Nutrition and Hearing: Top Foods to Consume and Avoid

You're probably aware that certain foods can help with vision (carrots, anyone?), but nutrition also affects your hearing. In celebration of March as National Nutrition Month, we've compiled a list of foods and nutrients that can help improve your hearing, as well as a list of foods that can have a negative impact.

Consume More:

  1. Vitamin B12, contained in meat, eggs, poultry, dairy products, and other foods from animals. Strict vegetarians and vegans are at high risk for developing a B12 deficiency, which can affect your balance, among many other things. This is especially important for those of you with Tinnitus and Balance Disorder.
  2. Folate/Folic Acid/Vitamin B9, found in spinach, bok choy, romaine, asparagus, turnip greens, broccoli, and beans (especially lentils and garbanzo beans). Folate has been shown to improve Tinnitus, as well as sudden and age-related hearing loss, although more testing is needed. Folate helps increase circulation, improving blood flow to the inner ear.
  3. Omega 3s, found in many fish (most notably salmon), walnuts, and flax and chia seeds. A 2014 study showed that regular consumption of fish (2 or more servings/week) was associated with a lower risk of hearing loss in women. 
  4. Magnesium, included in fruits and vegetables, such as bananas, artichokes, potatoes, spinach, tomatoes and broccoli. Magnesium helps combat free radicals and acts as a protective barrier for the delicate hair cells in the inner ear. University of Michigan researchers found that this nutrient, combined with Vitamins A, C & E, helps prevent noise-induced hearing loss by blocking the creation of free radicals. 
  5. Zinc, found in protein-rich foods like oysters, grass-fed beef, pumpkin seeds, tahini (ground sesame seeds), cashews, almonds, spinach, and dark chocolate. Zinc has shown to improve sudden sensorineural hearing loss (SSNHL) — a sudden, unexplained loss of hearing. Zinc boosts the body’s immune system and is also responsible for cell growth and healing, so it’s potentially helpful in warding off ear infections. Some studies suggest it’s also effective in treating tinnitus in individuals with normal hearing.
  6. Potassium, found in bananas, potatoes, spinach, lima beans, tomatoes, raisins, apricots, melons, oranges, yogurt and low-fat milk. Potassium is responsible for regulating the amount of fluid in your blood and body tissue. That’s important to your hearing health because fluid in the inner ear is dependent upon a rich supply of potassium, especially in that part of the ear that translates the noises we hear into electrical impulses the brain interprets as sound.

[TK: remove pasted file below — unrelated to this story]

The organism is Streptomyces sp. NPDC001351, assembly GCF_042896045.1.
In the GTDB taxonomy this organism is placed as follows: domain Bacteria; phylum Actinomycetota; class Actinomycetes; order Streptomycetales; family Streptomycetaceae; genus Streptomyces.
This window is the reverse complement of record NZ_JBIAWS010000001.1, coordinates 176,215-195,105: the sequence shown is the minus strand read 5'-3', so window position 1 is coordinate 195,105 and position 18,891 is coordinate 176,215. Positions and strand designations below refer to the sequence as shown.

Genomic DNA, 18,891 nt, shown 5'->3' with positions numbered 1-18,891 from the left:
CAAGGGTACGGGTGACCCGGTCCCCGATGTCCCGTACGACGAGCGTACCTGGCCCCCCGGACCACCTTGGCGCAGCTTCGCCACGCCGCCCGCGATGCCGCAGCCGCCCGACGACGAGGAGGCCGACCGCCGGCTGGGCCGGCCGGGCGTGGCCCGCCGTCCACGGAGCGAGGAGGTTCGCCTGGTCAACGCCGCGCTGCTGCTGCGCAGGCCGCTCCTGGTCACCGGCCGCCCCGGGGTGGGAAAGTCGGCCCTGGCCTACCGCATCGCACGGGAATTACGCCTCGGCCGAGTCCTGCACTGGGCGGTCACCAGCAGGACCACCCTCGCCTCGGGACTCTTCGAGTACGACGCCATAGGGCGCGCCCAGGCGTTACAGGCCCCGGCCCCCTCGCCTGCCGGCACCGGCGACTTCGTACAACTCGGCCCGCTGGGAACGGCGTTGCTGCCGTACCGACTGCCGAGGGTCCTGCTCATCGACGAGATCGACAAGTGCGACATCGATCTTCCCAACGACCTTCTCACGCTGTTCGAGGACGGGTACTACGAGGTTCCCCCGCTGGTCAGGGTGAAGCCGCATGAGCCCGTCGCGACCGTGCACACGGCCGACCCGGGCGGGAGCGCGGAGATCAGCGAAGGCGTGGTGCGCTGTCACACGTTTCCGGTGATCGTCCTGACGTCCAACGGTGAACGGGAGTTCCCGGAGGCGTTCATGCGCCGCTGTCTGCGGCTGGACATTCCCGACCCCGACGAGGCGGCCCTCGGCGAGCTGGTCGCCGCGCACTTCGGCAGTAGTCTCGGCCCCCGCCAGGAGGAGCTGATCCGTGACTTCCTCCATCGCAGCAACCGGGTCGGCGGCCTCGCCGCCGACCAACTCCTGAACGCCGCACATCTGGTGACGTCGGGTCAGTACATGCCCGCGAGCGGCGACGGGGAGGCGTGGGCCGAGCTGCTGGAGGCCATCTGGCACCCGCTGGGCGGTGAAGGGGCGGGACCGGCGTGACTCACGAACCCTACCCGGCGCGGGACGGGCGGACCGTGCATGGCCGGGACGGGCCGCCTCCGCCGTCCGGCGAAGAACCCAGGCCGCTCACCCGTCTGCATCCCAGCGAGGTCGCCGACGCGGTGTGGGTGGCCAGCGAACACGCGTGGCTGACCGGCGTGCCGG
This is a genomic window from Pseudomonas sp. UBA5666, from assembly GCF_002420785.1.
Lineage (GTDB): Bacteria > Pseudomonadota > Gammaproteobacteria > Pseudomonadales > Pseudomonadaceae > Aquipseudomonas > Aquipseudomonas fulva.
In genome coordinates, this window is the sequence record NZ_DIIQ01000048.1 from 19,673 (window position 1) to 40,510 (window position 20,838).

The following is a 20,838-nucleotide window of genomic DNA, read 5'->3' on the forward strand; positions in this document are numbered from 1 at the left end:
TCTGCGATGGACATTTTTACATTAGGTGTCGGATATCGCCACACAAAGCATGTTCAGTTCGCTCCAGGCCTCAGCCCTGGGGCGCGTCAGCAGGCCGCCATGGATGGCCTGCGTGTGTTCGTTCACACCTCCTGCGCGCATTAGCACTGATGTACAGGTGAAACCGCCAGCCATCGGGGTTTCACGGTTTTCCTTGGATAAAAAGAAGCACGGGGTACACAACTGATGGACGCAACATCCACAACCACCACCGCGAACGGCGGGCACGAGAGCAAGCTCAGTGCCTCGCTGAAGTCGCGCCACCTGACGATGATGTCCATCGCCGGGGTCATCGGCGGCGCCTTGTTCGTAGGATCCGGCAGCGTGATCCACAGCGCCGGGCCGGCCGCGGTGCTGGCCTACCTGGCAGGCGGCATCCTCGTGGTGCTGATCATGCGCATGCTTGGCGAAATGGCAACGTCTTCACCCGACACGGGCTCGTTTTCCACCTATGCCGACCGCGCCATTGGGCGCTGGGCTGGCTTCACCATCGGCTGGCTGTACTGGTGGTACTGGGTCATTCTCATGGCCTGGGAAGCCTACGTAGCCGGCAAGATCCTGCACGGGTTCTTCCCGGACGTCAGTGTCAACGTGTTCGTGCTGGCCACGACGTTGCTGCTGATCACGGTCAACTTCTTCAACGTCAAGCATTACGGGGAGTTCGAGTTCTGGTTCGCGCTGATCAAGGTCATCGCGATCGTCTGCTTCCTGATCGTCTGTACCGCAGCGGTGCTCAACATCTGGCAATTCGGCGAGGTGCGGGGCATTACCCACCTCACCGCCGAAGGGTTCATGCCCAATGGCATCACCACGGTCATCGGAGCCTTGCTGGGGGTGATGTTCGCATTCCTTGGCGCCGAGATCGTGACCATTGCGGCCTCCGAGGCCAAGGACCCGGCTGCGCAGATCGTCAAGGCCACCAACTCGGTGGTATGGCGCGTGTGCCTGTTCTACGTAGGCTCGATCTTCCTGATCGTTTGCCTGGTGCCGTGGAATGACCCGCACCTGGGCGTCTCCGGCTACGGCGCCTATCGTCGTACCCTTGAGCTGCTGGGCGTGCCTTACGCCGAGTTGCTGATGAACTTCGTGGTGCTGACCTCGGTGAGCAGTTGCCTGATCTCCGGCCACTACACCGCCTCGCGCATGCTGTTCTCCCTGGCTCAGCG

Studies have shown that a deficiency in nutrients, such as B12 and folic acid, can impair hearing by as much as 39%, while increasing these nutrients can protect hearing by as much as 20%. Folic acid deficiency specifically has been linked with high-frequency hearing loss. Much of this damage is due to free radicals. Antioxidants like B12, folic acid, Omega 3s, and vitamin A are all important because they help fight off damaging free radicals. Here is a good webmd.com article about antioxidants and free radicals.

Avoid or Consume Less:

  1. Vegetable oils, as they contain too many Omega 6 fatty acids. Instead, use EVOO or Canola oil, which are rich in Omega 3s. 
  2. Margarine/Partially Hydrogenated Oils found mostly in processed foods 
  3. High fat meats, especially those treated with nitrates/nitrites (preservatives)
  4. Whole/2% milk - use a dairy substitute such as almond, rice, or coconut milk
  5. Cream cheese - replace with goat cheese or part skim organic ricotta
  6. Processed cheeses, such as American - opt for organic/grass-fed hard cheese 
  7. Sugar and artificial sweeteners - limit these or replace with Stevia, honey, or real maple syrup
  8. Refined carbohydrates - These include white breads, pasta, and any foods containing “enriched” flour, which means nutrients have been removed from the grain 
  9. Sodium - We need it in small quantities, but you should maintain a higher ratio of potassium to sodium. Packaged and processed foods have WAY too much sodium.
  10. Chemicals/pesticides - Wash your produce! Buy organic when you can. Here is a list of EWG's 2017 "Dirty Dozen," the produce with the highest pesticide residue, as well as the "Clean Fifteen," with the lowest.

As a general rule for foods to avoid, eat food the way it was meant to be eaten. Food doesn't grow in a box, so don't buy it that way! Use herbs instead of heavy sauces and creams for added flavor. 

As always, feel free to contact us if you have any questions! Happy eating!

Wednesday Health Watch: Smoking and Hearing Loss

At this point, we've all been educated on the health risks of smoking. However, one area that hasn't been covered extensively is the correlation between smoking and hearing. 

The most cited clinical study of hearing loss and smoking appeared in the June 1998 issue of the Journal of the American Medical Association. It showed that smokers are 70% more likely than non-smokers to experience hearing loss. It also showed that non-smokers living with a smoker were twice as likely to develop hearing loss as those who were not exposed at all. A more recent study conducted at NYU's School of Medicine in 2011 found that teens exposed to cigarette smoke are to two to three times as likely to develop hearing loss compared to those with little or no exposure.